TONE, William Theobald Wolfe. Ed. by. Life of Theobald Wolfe Tone, Founder of the United Irish Society, and Adjutant General and Chef de Brigade in the service of the French and Batavian Republics. Written by himself, and continued by his Son;


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With his Political Writings, and Fragments of his Diary, whilst Agent to the General and Sub-committee of the Catholics of Ireland, And Secretary to the Delegation who presented their Petition to his Majesty George III. His mission to France. With a complete Diary of his Negotiations to procure the aid of the French and Batavian Republics, for the Liberation of Ireland; of the Expeditions of Bantry Bay, the Texel, and of that wherein he fell. Narrative of his Trial, Defence before the Court Martial, and Death. Edited by his son, William Theobald Wolfe Tone: with a brief account of his own Education and Campaigns under the Emperor Napoleon. Portrait frontispiece. Two volumes. Washington: Printed by Gales & Seaton, 1826. pp. (1) vii, 565, (2) [ii], 674. Modern half morocco, titled in gilt. Occasional light foxing. A very good set.
Very scarce.

Theobald Wolfe Tone, Patriot, United Irishman and Radical, was born in Dublin, 20th June, 1763. His father carried on
a coach-building business, his grandfather owned property at Bodenstown, Co. Kildare. Early in his life, Irish affairs
were to dominate his philosophy, and he formed decided opinions that shaped his future life: “I made speedily what was
to me a great discovery, though I might have found it in Swift or Molyneux, that the influence of England was the
radical vice of our Government, and consequently that Ireland would never be either free, prosperous, or happy, until
she was independent, and that independence was unattainable whilst the connection with England existed ... This theory
... has ever since unvaryingly directed my political conduct.”
Tone is widely regarded as the father of Irish Republicanism, and every year a commemoration is held by Sinn Féin and
others at his grave in Bodenstown Churchyard. His reputation owes much to the engaging personality revealed in his
posthumously published journals and autobiography, and to his dramatic and ultimately tragic career. The year 1792,
was the busiest in Tone’s political career. In the course of a few months he journeyed three times to Belfast, to effect
the union between the Catholics and Dissenters, in which he succeeded; besides several other journeys to Galway,
Mayo and elsewhere to rally the Catholics in the common cause. During the same period he formed the first clubs of the
United Irishmen. Towards the close of that year he had replaced Richard Burke (Edmund’s son) as Secretary of the
Catholic Committee, which was originally formed to give formal representation to Catholic interests. From 1791 a more
militant group led by John Keogh and Edward Byrne seized control of the Committee provoking the secession in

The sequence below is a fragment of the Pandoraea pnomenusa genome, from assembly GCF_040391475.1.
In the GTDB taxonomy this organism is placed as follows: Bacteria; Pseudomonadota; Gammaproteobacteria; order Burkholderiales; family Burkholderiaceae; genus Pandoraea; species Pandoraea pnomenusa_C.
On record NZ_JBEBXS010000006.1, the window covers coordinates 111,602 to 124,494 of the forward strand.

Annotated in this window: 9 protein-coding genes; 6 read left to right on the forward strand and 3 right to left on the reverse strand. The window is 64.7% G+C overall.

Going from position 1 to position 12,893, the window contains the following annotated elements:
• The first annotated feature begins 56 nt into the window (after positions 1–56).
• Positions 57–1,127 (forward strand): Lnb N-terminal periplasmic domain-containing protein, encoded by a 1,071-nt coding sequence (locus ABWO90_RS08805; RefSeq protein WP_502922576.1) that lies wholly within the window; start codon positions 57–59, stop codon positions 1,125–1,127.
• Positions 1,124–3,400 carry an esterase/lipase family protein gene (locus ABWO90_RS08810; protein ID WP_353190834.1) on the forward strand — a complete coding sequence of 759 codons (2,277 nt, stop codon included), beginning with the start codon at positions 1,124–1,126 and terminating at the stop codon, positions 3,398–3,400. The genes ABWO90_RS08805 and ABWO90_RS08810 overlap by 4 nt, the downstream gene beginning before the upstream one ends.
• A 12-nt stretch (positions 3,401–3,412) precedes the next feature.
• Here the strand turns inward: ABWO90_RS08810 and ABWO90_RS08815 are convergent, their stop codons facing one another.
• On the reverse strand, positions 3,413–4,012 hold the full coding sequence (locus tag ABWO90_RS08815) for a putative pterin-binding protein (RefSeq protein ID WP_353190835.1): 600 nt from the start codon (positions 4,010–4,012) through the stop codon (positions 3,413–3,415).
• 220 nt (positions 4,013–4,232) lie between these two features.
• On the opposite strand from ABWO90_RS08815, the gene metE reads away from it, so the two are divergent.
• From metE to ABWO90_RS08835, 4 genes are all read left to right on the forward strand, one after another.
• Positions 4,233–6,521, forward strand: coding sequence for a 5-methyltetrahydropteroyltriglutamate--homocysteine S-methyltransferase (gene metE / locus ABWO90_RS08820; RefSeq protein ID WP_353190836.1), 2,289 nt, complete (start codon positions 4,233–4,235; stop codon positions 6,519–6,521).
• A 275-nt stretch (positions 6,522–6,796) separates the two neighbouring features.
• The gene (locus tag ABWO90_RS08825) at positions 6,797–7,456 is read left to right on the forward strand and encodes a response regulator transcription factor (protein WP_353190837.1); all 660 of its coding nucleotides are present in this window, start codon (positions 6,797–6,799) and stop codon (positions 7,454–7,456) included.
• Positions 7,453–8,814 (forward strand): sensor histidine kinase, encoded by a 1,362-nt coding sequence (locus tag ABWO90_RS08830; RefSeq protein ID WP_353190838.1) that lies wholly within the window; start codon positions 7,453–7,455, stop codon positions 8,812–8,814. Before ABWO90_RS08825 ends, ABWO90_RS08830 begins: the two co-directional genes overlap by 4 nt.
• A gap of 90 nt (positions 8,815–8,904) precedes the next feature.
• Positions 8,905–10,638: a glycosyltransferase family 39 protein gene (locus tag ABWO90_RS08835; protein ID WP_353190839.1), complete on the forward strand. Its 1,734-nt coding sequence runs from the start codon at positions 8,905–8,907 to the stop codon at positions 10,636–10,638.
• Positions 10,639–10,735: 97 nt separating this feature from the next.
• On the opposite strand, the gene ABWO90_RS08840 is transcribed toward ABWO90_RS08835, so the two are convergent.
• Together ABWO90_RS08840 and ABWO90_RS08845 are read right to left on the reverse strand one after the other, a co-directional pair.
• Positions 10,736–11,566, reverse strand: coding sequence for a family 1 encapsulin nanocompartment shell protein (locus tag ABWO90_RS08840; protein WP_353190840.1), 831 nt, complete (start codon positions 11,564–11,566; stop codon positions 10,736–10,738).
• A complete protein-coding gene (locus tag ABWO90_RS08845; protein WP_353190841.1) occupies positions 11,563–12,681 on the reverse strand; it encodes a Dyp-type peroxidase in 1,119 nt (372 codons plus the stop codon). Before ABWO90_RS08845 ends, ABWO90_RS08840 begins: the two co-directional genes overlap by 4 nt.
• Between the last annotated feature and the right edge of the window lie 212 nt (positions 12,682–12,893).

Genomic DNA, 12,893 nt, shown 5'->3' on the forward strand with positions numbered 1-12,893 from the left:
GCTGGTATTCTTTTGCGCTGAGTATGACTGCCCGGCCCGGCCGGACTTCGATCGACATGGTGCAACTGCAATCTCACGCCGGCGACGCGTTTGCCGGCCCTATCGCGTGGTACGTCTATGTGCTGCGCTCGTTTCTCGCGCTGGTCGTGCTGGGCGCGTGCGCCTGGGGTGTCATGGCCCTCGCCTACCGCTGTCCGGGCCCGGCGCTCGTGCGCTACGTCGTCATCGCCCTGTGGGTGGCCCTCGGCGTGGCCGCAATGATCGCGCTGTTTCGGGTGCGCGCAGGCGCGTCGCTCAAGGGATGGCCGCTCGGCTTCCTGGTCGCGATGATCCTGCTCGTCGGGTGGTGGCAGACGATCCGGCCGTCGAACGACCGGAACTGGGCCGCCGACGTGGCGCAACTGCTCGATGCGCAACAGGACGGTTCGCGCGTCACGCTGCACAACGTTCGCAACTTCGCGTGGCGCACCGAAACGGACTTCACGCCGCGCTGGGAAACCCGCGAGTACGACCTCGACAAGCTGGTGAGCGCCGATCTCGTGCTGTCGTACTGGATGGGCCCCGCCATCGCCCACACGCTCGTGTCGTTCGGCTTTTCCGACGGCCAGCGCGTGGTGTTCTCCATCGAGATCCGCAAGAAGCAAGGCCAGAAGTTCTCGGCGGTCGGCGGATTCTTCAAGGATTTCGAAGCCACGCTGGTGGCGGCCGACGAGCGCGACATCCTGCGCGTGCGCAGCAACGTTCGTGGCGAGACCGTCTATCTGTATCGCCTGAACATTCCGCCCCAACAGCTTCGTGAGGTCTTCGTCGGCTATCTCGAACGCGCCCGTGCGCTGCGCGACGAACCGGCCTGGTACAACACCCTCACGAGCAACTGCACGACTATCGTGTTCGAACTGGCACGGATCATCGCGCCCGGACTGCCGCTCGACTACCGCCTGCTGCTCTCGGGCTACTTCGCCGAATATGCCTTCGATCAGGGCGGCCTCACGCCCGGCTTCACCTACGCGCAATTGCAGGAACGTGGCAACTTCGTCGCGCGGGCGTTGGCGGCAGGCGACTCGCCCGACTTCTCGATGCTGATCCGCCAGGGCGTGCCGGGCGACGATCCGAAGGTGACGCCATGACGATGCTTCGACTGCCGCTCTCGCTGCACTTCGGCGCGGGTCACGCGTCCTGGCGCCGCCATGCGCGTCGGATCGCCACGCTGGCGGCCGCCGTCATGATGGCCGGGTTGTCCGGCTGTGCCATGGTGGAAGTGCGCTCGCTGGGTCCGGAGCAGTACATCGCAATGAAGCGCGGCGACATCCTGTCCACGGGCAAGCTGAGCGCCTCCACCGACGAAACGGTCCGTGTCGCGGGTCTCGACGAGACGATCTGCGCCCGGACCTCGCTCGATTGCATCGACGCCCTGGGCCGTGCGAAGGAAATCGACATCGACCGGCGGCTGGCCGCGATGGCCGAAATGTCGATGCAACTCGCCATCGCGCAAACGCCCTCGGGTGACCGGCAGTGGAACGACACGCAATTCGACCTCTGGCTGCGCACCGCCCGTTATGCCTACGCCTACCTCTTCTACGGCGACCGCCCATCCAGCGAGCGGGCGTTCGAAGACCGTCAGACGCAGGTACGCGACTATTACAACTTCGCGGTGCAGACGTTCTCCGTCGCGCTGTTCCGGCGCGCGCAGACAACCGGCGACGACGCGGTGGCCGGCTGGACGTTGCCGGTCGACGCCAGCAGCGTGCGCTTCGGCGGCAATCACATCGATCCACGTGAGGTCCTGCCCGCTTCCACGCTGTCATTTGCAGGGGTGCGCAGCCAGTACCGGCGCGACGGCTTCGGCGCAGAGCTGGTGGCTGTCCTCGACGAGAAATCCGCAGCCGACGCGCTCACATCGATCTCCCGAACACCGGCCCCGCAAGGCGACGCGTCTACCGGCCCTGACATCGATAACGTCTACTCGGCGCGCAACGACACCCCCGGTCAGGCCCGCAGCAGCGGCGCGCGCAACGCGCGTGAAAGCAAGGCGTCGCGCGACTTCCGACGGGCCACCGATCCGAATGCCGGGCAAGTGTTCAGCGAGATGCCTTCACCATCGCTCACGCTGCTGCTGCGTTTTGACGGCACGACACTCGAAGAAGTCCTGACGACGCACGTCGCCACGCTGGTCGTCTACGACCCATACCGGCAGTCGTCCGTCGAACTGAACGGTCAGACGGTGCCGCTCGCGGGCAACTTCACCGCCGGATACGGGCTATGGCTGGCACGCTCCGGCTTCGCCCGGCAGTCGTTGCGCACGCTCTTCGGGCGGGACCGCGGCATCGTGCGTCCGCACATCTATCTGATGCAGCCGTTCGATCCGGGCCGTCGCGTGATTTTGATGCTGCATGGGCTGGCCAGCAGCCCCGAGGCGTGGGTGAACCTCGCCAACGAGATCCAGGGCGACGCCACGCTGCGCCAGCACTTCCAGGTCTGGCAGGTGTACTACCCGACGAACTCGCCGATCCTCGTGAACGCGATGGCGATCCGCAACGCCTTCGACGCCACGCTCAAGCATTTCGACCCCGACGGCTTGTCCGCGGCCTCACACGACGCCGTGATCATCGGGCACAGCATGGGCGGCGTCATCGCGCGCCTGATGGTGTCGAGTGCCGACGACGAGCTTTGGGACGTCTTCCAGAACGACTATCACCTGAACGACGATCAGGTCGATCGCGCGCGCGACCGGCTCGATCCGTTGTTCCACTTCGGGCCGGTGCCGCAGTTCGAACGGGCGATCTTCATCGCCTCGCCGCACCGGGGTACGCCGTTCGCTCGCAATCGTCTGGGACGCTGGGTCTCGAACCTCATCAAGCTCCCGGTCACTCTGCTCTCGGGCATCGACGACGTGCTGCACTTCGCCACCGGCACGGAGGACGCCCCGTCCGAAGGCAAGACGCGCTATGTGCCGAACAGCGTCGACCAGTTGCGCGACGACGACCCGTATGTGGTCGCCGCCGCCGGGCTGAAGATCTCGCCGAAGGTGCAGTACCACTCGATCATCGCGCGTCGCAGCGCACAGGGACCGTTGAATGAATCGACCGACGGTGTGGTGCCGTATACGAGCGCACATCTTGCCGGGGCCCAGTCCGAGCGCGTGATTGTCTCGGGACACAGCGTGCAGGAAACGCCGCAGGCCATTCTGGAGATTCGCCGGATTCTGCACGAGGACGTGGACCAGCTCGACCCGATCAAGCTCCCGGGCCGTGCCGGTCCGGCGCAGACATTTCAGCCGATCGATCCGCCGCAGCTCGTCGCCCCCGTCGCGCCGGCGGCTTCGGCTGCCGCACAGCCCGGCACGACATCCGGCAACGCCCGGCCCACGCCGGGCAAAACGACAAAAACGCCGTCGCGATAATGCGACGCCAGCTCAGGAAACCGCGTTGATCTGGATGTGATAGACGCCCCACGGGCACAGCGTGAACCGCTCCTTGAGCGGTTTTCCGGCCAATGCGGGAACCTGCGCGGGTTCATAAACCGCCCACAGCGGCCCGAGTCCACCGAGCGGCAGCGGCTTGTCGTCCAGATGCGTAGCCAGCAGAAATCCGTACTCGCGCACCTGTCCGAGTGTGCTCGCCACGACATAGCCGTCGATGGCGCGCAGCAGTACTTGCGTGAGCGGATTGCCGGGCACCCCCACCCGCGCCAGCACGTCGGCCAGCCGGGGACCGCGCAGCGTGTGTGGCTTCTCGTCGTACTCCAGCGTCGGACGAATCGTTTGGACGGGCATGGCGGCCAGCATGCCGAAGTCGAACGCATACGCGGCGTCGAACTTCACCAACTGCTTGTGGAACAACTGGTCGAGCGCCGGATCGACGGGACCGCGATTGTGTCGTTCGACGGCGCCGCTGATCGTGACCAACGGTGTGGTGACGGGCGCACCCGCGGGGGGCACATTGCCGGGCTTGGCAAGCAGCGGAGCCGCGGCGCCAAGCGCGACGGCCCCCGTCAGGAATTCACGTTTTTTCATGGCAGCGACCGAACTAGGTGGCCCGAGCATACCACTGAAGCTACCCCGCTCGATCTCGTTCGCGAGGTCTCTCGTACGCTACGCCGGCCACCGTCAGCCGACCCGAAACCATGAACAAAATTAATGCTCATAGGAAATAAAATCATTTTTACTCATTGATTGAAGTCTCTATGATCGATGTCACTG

December, 1791 of a conservative faction led by Lord Kenmare.
The Convention was held at the Tailors’ Hall and opened on the 3rd of December, 1792, attended by 233 delegates
from all over the country, with all the forms of a legislative assembly, popularly known as the ‘Back Lane Parliament’,
and declared itself “the only power competent to speak the sense of the Catholics of Ireland.’“ It then went into
committee to discuss the petition to the King. Each paragraph was approved unanimously, until the last, spelling out
their demands. Luke Teeling, a linen merchant from Lisburn, proposed that nothing short of complete emancipation
should be demanded. It must have proved gratifying to Tone to find that it was the very counties of Galway and Mayo
which had proved so difficult to convert that summer, which grasped the nettle and proposed bypassing the detested
Irish administration altogether and presenting the petition directly to the King.
The political thinking of Tone was strongly influenced by the democratic principles of the French revolutionary leaders.
He was becoming an ardent Republican, and convinced that if Ireland was ever to become free and independent she
must try: “To subvert the tyranny of our execrable government, to break the connexion with England, the never-failing
source of our political evils, and to assert the independence of my country - these were my objects. To unite the whole
people of Ireland, to abolish the memory of all past dissensions, and to substitute the common name of Irishman in

place of the denominations of Protestant, Catholic and Dissenter - these were my means. To effectuate these great
objects, I reviewed the three great sects. The Protestants I despaired of from the outset, for obvious reasons. Already in
possession, by an unjust monopoly, of the whole power and patronage of the country, it was not to be supposed they
would ever concur in measures, the certain tendency of which must be to lessen their influence as a party, how much
soever the nation might gain. To the Catholics, I thought it unnecessary to address myself, because, that as no change
could make their political situation worse, I reckoned upon their support to a certainty; besides, they had already begun
to manifest a strong sense of their wrongs and oppressions; and finally I well knew that, however it might be disguised
or suppressed, there existed in the breast of every Irish Catholic an inextirpable abhorrence of the English name and


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